Woe Is Me! “Am I Too Judgmental Of My Friends?”
A series in which The Swaddle team indulges your pity party with advice you’ll probably ignore.
Woe Is Me! is a series in which The Swaddle team indulges your pity party with advice you’ll probably ignore.
Recently, I’ve had a tiff with a friend on the morality of some of her decisions. I withdrew because the behavior made me question and evaluate the place they hold in my life. I feel super judgemental now. I mean, yes the whole process of being assertive and evaluating are nicer terms for judging my friends, aren’t they? I usually play nice but now that I’m being called out for being judgemental, I wonder if this is me being unnecessarily super judgey or just taking care of myself. I’m beginning to feel like I may become friendless. Or maybe I’ll end up with a few people with stronger bonds? Where is this leading me?
— Judgy Judgerson
AS: Oof this is a tricky one. First, stating the obvious — judging your friends, which you seem to realize you’re doing, is not okay. You don’t have the moral high ground to decide whether your friend’s decision was right or wrong. And even if it was wrong in your books, they need not feel the same way, and that’s okay. You say ‘being assertive’ or ‘taking care of myself’ — but from how you’ve stated this, your friend didn’t hurt you, or do anything that impacts you. So what are you protecting yourself from? Moral degradation? I don’t get it. However, having said that — I understand how sometimes we can’t help but judge, and doing that doesn’t make us a bad person. In a way, being aware of this tendency to judge is a good thing, so we can work on it. Since this is your friend, you have the opportunity to have an open conversation, understand their point of view. Who knows — maybe they need your support and understanding now more than ever? Since I don’t know much about this, I can’t say where this is leading you. But think about it: how would you make stronger bonds anyway, if you aren’t open-minded towards how your friends think?
DR: Did your friend commit a murder? Have they been accused of bullying or abusing someone? Are they cheating on their partner(s)? Did they steal your candy? Do they prefer to brush their teeth after their first cup of tea/coffee for the day? I’m sure you’re aware that morality is very, very diverse and subjective, right? Not only is there no one-size-fits-all when it comes to morality, but it can also lead us to have a very black-and-white view of a rather grey world that we live in. And imposing our ideas of morality on even our close friends and family can be extremely unfair to them because while it may seem like we know their lives inside out, we haven’t really lived their lives, and don’t really have a right to comment on the morality of their actions and commissions. Sure, if you don’t agree with the morality of their actions, you can express your concerns, and if they’re open to it, even indulge in a debate or discussion. But beyond that, I don’t think there’s anything you can (or, perhaps, even should) do to make them conform to your moral values.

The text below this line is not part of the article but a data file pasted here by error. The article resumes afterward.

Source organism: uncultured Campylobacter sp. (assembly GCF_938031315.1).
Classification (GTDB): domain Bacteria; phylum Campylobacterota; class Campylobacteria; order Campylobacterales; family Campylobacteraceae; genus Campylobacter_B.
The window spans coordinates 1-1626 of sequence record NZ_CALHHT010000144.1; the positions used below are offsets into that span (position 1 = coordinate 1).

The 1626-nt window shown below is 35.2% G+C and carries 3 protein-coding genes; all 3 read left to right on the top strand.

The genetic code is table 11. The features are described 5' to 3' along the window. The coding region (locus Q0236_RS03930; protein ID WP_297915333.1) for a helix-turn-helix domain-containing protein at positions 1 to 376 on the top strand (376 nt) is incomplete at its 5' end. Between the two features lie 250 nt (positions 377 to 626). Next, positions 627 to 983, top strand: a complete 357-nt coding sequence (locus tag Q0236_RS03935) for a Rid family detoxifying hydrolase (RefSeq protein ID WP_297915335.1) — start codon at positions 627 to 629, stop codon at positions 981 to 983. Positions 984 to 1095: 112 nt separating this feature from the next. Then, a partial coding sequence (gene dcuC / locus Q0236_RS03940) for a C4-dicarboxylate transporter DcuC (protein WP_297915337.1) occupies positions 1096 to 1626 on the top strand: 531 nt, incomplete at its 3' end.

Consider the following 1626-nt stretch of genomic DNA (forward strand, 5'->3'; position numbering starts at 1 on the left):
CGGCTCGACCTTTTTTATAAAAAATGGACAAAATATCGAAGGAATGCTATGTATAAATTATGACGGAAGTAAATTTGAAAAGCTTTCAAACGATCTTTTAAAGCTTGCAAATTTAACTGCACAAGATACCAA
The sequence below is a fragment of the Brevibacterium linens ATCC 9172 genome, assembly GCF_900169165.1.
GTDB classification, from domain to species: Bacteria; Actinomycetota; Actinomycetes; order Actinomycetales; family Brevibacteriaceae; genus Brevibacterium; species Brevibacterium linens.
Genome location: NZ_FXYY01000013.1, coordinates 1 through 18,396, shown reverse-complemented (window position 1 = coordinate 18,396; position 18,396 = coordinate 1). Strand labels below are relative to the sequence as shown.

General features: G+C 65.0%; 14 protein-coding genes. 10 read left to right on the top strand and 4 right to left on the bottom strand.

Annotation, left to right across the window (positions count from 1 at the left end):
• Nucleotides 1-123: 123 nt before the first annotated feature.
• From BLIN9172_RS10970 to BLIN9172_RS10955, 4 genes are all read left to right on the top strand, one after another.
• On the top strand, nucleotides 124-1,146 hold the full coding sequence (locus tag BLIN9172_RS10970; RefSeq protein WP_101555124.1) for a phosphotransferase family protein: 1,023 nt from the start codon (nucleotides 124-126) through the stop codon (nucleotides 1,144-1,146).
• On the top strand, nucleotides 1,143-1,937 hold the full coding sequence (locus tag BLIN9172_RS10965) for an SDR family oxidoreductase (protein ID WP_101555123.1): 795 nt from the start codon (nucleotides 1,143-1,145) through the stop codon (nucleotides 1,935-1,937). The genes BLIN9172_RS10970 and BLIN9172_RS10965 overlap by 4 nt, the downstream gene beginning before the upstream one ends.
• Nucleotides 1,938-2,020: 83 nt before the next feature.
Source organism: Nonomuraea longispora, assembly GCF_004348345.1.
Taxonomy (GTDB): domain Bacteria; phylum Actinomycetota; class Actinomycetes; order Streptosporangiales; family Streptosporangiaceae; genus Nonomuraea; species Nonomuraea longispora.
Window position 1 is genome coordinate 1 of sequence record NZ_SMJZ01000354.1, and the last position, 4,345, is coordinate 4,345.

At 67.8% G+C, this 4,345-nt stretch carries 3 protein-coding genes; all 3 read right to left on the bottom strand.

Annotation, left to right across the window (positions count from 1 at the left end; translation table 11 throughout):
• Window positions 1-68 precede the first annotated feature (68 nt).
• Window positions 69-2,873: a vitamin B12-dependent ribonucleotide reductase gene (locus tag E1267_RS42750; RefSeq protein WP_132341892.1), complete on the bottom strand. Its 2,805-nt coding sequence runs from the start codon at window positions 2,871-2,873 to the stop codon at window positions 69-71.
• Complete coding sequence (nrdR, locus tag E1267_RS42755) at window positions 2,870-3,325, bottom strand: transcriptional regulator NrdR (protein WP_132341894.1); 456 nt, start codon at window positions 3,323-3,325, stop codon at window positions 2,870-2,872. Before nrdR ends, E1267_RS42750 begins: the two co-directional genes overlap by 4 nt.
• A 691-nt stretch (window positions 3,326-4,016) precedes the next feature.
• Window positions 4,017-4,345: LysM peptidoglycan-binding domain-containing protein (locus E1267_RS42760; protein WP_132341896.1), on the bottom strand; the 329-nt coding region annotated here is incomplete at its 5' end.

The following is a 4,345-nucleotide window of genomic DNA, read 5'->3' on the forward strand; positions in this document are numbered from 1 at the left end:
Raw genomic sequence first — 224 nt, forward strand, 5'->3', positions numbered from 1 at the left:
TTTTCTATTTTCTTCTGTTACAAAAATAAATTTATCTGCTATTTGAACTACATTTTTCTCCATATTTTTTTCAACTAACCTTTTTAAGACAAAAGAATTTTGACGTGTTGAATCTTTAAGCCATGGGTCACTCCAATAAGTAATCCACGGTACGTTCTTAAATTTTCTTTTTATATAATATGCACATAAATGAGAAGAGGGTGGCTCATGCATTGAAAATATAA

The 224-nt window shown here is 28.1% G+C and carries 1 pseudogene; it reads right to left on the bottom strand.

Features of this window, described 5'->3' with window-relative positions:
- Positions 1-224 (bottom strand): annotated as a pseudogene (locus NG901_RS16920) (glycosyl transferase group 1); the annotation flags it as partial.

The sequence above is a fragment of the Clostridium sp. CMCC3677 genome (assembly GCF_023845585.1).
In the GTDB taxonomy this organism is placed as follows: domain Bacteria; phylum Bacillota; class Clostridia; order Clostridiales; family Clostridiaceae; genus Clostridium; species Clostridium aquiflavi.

Having said all of that, I was about to praise your ability to introspect and ask these questions of yourself. But then I began wondering whether it’s simply the fear of “becoming friendless” that has inspired this introspection. No matter what the inspiration may be, it’s never too late to start being self-aware. If you have been accused of being judgmental multiple times in the past, perhaps, it’s not too bad an idea to ask yourself if there may genuinely be any truth to that.
At the same time, given that I don’t know what it is that you judged your friend for, I don’t want to be too harsh on you. If you think your decision to cut off ties with them is justified, and you’re happier for it, then so be it. I mean, it’s not difficult to imagine a situation where one cuts off a toxic friend from their lives, only to be called “judgmental” for it by the estranged friend and their buddies. I trust that you’d be able to judge (no pun intended) what you’re going through the best — and if you can’t, you can always see a therapist. But, no matter what, don’t forget to introspect. Good luck!